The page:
The racks of bananas and weekly specials in the produce section of Sunshine Foods, were replaced with 200 blue folding chairs.
The locally-owned grocery stayed open to shoppers. But if they wanted pickles, salad dressing, fresh produce, bakery goods or even access to the restroom, they'd have to wait until after the former first lady left.
The event was by invitation only, yet some shoppers hoped to get a look at Hillary Clinton.
A woman and her two grand-daughters peeked around a display of Rice Crispy cereal boxes. Betty, who would only give her first name, says she's a registered Republican but supports Clinton.
"Well, for the economy and her view on Iraq," she explained. "I'm also concerned about social security how that's going to especially being a senior citizen."
71-year-old Betty says she doesn't want Clinton to step out of the race until after the last states vote.
"Everybody's vote, everybody's voice should be heard in this," she said.
The crowd was made up of Clinton campaign workers, big donors and local elected democratic officials.
Clinton talked about the economy and how the government needs to be fiscally responsible just like the average American shopper.
After her speech she took questions from the audience. One man wanted a guarantee.
"Would you promise us that no matter what happens between now and June 3rd that you would fight it out on the convention floor?" he asked.
Clinton didn't make that promise. She says it's more important for the Democratic party to be united.
"We've got to come together in order to defeat John McCain. I believe I'm the stronger candidate to do that which is why I get up every day and keep going every day," Clinton said. "But at some point, and I don't know where that point will be, at some point we will have resolved and I know that whoever the nominee is, we are going to be united."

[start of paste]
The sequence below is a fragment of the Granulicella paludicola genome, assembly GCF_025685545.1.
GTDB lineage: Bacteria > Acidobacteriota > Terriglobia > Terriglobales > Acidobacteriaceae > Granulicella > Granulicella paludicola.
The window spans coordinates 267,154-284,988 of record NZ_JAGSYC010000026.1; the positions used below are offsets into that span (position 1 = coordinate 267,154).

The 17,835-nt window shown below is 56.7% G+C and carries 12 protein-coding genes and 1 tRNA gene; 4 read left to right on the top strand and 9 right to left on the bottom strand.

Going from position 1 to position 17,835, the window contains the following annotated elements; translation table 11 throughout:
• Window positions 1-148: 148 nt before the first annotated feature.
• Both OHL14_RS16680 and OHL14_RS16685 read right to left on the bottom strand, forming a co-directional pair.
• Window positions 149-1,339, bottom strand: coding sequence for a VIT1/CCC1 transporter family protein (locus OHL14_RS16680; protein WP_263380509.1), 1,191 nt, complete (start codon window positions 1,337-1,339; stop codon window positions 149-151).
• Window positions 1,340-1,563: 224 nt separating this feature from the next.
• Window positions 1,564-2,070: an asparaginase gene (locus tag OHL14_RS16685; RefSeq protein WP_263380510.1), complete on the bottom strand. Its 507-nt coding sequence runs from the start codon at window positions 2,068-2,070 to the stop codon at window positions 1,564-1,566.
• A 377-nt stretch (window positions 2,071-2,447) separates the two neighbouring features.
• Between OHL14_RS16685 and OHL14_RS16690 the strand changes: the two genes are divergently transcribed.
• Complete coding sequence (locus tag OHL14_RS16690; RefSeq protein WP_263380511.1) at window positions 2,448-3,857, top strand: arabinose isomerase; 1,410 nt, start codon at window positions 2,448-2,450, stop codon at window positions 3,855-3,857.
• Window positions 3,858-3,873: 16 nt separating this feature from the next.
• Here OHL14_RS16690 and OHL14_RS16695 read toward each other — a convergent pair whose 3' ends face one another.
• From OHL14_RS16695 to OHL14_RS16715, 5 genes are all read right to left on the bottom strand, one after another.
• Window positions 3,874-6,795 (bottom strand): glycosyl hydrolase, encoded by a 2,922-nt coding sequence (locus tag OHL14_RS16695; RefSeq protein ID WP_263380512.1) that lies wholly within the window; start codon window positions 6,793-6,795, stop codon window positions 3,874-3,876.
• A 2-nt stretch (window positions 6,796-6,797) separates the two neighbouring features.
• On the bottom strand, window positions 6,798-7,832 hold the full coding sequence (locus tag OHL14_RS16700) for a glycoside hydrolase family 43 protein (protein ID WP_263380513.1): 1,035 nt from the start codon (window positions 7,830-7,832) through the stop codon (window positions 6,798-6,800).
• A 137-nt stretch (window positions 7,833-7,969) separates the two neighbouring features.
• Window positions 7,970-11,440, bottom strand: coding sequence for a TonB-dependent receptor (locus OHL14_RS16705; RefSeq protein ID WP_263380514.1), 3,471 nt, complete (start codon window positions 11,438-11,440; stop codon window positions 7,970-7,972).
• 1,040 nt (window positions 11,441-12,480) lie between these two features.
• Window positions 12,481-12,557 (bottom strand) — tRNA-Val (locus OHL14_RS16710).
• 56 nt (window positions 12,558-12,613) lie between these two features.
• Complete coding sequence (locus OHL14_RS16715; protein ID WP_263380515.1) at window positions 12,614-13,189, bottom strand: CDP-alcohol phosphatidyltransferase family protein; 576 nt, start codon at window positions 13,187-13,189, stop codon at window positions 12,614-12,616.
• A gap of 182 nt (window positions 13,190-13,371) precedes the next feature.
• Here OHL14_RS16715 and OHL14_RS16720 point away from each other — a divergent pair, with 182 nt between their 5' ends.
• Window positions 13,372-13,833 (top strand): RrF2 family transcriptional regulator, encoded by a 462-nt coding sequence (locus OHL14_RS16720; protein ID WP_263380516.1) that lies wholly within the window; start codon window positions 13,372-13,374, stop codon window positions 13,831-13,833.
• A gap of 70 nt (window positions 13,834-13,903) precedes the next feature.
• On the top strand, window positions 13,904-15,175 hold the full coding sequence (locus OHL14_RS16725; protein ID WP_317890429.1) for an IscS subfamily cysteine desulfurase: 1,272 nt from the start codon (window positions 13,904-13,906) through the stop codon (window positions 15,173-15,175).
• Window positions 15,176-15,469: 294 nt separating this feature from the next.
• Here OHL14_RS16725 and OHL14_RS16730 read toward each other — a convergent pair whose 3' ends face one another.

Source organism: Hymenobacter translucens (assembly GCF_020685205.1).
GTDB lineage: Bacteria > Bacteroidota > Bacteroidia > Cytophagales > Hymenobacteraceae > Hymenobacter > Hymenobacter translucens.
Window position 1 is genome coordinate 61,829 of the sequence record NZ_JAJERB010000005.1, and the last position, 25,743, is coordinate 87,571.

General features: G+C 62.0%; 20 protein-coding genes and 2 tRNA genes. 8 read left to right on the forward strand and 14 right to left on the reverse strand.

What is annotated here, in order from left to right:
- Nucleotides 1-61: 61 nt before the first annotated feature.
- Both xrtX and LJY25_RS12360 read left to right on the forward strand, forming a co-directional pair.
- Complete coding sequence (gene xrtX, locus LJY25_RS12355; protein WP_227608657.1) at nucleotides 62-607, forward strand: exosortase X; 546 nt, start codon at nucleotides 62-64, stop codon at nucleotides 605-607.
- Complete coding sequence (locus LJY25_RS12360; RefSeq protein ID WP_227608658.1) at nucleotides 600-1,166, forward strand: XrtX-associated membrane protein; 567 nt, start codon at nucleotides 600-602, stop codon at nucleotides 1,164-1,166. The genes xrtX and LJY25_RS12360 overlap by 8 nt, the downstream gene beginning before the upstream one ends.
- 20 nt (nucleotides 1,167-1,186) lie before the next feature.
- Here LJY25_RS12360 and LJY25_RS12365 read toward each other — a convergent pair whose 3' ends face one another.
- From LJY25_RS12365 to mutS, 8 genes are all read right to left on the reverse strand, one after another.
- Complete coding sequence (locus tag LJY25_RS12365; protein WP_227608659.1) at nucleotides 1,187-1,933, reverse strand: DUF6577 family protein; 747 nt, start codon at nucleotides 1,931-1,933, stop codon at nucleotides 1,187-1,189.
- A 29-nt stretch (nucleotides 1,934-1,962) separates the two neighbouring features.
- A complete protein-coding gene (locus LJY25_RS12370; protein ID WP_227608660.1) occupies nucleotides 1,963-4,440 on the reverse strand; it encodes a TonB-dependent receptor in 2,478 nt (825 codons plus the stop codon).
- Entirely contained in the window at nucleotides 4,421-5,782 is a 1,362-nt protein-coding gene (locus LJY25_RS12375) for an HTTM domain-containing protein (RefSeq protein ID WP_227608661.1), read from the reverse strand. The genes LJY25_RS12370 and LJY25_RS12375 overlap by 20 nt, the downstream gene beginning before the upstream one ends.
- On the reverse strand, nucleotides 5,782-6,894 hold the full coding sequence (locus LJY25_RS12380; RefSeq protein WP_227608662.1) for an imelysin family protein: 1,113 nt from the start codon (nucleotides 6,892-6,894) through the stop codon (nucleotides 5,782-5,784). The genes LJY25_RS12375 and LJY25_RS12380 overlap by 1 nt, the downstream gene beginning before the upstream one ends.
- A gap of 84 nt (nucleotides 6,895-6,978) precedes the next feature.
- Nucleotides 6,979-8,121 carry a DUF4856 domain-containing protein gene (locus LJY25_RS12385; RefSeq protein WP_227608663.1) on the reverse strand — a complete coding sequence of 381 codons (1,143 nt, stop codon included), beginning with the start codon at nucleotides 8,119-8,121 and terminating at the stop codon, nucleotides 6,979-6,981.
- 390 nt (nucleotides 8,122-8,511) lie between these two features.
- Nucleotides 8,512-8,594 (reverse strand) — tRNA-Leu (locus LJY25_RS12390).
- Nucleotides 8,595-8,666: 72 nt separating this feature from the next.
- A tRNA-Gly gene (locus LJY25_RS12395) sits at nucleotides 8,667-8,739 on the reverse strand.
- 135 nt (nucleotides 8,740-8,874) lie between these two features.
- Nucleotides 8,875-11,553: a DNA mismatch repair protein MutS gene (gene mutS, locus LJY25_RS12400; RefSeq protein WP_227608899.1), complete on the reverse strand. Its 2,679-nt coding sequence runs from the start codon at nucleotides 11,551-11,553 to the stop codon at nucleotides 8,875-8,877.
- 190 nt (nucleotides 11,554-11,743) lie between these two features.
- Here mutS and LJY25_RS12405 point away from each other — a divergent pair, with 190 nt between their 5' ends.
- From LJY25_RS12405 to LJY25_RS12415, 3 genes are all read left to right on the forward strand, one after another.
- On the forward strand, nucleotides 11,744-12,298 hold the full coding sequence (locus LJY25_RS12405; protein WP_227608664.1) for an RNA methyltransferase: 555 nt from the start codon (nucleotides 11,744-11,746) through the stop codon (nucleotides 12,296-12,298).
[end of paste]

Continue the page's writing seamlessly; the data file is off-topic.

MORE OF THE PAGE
Clinton told supporters she has more popular votes than her opponent Barack Obama. Which prompted another question from a woman in the audience.
"When I hear on the news that you're ahead in the popular vote it absolutely gives me chills," she said. "Because I think of Gore/Bush and look who is our president now. I want to know what we can do as your supporters to reach to the super delegates because they make such a difference."
Clinton says the process presidential election process needs change, but for now the current process must be respected.
She encouraged her South Dakota supporters to call their friends.
"That could influence the vote here. I don't know exactly how many people will vote here," Clinton said. "It's not a huge electorate like other states. So you will know just from the people you know a significant percentage of people who will vote on June 3rd."
This is Clinton's third campaign appearance in South Dakota in the last two weeks. She's scheduled to come again next week.
Before the grocery store appearance, Clinton met with the Sioux Falls Argus Leader editorial board.
Responding to calls that she drop out of the race, she said her husband didn't wrap up his 1992 nomination until the middle of June and mentioned to the editorial writers that Bobby Kennedy was assassinated in June.
Later Clinton apologized for her comments saying she didn't intend to remind the nation of a moment of trauma.
In the same editorial board meeting Clinton denied rumors that she is having conversations about becoming Barack Obama's vice-presidential candidate.
Obama has an almost 200-delegate lead over Clinton and is 56 delegates short of the number needed to clinch the nomination.